Here, There and Everywhere

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Wednesday, February 07, 2007
by Geoff Emerick and Howard Massey
I enjoyed this book very much -- so much so that it is difficult to articulate exactly what about it was so great beyond "everything," but I'll try (although the answer really is "everything").

First, this is not a tell-all biography from some lame scenester ( Revolution Number 9 Grain: My Month as The Beatles Macrobiotic Baker by Lamia Scenester). No, no, no! This is the story of Geoff Emerick -- a recording engineer for EMI's Abbey Road studios -- and of the music. The book is ordered chronologically, starting with young Geoff's obsessive record-listening and early attempts at improving sound. The writing is clear, unaffected and full of the JOY of music. Here's an example: (this passage follows a section where he has unearthed his grandmother's gramophone records) "Instantly, rapturously, I was in love.

I spent the next several months playing those records endlessly .... And the more I played them, the more I got out of them. The music would not only evoke emotions in me -- joy, sadness, longing, excitement -- but also conjure up images in my mind."
What I love about this is how he was able to take his musical joy and perpetuate it for a new generation of music fans. What an accomplishment!

Emerick was right around the same age as the Beatles (a little bit younger, I think, but not by much). It was something like his second day when they came to cut their first record -- he happened to be the assistant "button pusher" (engineer) for their session. He continued to work with them through the end (with a few exceptions, such as the Phil Spector "Let it Be" sessions).

He doesn't spend time engaging in idle Beatle gossip, but he does provide some shading to their public personas. I was fascinated to read about Beatle artistic negotiations with each other (they did a lot of composing in the studio), the George Martin factor and how they interacted with the professional staff at EMI. Emerick got on best with Paul (who had the most technical understanding of what was required to achieve desired results), and probably least well with pre-India George (who struggled a lot with his guitar parts). None of this really changed the impressions I had of any particular Beatle, but it deepened them and added another layer of understanding. Paul: diplomatic but stubborn as hell. John: many ideas, little patience. George: frustration time bomb. Ringo: anxious and largely disengaged.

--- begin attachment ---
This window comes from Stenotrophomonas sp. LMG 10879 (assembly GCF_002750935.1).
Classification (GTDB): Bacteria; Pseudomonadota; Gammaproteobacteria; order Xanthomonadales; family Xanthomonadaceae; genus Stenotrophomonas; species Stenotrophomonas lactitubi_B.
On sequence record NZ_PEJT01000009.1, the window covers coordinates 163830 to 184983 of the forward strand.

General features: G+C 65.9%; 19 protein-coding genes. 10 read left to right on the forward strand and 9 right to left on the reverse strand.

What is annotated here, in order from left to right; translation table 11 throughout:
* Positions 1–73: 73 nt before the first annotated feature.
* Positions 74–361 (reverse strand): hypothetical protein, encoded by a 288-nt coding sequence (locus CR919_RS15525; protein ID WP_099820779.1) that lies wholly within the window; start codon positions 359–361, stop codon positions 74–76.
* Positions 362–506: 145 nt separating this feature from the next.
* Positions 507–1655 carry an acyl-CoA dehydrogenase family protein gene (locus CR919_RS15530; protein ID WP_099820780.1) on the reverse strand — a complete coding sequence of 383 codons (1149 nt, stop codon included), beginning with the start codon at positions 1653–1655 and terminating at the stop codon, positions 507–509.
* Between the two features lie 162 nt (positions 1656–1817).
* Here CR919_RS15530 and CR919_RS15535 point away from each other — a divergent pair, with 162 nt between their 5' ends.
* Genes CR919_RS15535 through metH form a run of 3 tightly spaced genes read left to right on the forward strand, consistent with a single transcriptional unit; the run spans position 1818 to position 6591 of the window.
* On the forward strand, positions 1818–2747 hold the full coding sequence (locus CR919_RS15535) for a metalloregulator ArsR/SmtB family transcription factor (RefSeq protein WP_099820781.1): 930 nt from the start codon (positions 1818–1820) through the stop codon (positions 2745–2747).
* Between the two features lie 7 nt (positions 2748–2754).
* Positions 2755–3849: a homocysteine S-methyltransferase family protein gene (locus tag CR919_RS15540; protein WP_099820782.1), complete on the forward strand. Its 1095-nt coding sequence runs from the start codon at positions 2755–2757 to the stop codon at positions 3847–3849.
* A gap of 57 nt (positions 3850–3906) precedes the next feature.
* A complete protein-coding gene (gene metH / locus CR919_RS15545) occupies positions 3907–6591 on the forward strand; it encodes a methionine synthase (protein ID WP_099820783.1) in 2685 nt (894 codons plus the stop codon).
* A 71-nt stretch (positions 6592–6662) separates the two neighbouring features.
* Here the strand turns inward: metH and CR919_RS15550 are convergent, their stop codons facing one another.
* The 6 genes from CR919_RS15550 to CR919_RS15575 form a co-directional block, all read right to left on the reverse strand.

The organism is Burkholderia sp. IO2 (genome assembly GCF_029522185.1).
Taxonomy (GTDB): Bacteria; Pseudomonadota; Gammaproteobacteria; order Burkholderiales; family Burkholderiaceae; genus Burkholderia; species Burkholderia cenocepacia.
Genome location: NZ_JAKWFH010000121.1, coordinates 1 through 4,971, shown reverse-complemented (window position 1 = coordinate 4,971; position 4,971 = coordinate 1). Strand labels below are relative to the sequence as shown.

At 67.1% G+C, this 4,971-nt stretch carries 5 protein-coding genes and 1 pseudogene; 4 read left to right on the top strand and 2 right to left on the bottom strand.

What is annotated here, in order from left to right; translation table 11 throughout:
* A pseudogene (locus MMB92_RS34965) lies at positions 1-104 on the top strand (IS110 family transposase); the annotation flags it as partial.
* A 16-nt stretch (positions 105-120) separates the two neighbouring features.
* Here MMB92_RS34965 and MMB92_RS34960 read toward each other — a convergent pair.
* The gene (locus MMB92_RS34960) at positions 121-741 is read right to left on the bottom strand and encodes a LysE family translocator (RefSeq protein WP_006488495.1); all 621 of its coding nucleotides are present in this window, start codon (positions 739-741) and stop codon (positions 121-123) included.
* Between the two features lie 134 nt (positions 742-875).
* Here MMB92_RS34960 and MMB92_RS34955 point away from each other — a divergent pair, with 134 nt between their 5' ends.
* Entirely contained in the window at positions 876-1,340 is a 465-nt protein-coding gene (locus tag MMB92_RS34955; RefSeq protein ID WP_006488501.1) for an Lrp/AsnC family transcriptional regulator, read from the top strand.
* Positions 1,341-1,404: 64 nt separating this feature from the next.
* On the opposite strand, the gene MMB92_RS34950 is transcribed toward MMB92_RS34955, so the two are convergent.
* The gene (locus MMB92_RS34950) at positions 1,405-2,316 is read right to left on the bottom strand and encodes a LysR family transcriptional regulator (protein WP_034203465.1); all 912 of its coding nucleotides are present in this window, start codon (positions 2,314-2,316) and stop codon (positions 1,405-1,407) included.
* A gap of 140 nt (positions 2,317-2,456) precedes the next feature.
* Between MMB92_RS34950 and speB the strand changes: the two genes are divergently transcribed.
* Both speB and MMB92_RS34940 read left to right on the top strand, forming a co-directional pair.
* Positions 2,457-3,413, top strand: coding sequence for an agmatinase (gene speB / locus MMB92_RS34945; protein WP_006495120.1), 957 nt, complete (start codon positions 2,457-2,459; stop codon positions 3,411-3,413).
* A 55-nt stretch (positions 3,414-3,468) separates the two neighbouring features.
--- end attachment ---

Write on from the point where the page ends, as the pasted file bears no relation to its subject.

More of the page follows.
I have tremendous respect for Emerick's resourcefulness and creativity. To think of what they did, with what they had... When (brilliant, fussy, non-technical, impatient) John Lennon says he wants it to sound like he's "singing from the moon," it had better sound like he's singing from the moon! This meant Emerick had to figure out not only what the hell he meant (because pressing Lennon further would only make him frustrated and angry), but how to make it happen. And he did, time after time!

Emerick and Massey have a great knack for setting the reader in that time and place, delivering just enough information to put you right in the EMI canteen or give subtle hints that it was getting wild out there in post-war Swinging London (orange ties! long hair! "incense!") without getting Austin Powers "yeah, baby" crazy. I loved the details about the studio and the processes involved to actually MAKE A RECORD. (which probably solidifies my position as a giant dork, if there was ever any doubt.) I am amazed at what they accomplished with 8 tracks, string, gum, and an exacto knife. (okay, 8 tracks, a knife, a lot of recording tape and creative thinking.) [unrelated side story: reading the Sgt. Pepper section I had a visceral flashback to sitting silently in the middle of the family van with my dad listening to Sgt. Pepper on 8 Track (it was our only 8 track player!!) and recording it on my little hand held tape-recorder so I could listen to it everywhere.]

I probably wouldn't have responded to this book as strongly if I didn't love the Beatles' music already, but I don't think being a fan is necessary for enjoyment -- it's just really good. I found myself racing through it, only to slow down with dread when I knew I was coming up to the rough patch that was The White Album... but I couldn't put it down! It was as exciting to read as any thriller.
3 comments on "Here, There and Everywhere"
  1. Hi Jen,

    Loved your review! It's really gratifying to read such a thoughtful, well-composed critique from someone who enjoyed our book so much. I don't know much about your background -- just the little bit I've gleaned from surfing through your blog -- but you definitely have what it takes to be a professional writer yourself. I hope it's an avenue you're considering.

    I'll make a point of passing along your URL to Geoff; I'm quite sure he'll be as appreciative of your kind words as I am.

    Best of luck to ya!

    Howard Massey

  2. Nothing can be added to Massey's summation of your work. Loved the image of you recording from your Dad's 8 track...

  3. Thank you so much, both of you. I really did enjoy the book and have been talking it up to people to what I am sure has become a wearisome degree. (it's so goooood, you should read it NOW. etc.)

    thanks for your kind words about my writing. That pretty much made my entire week!


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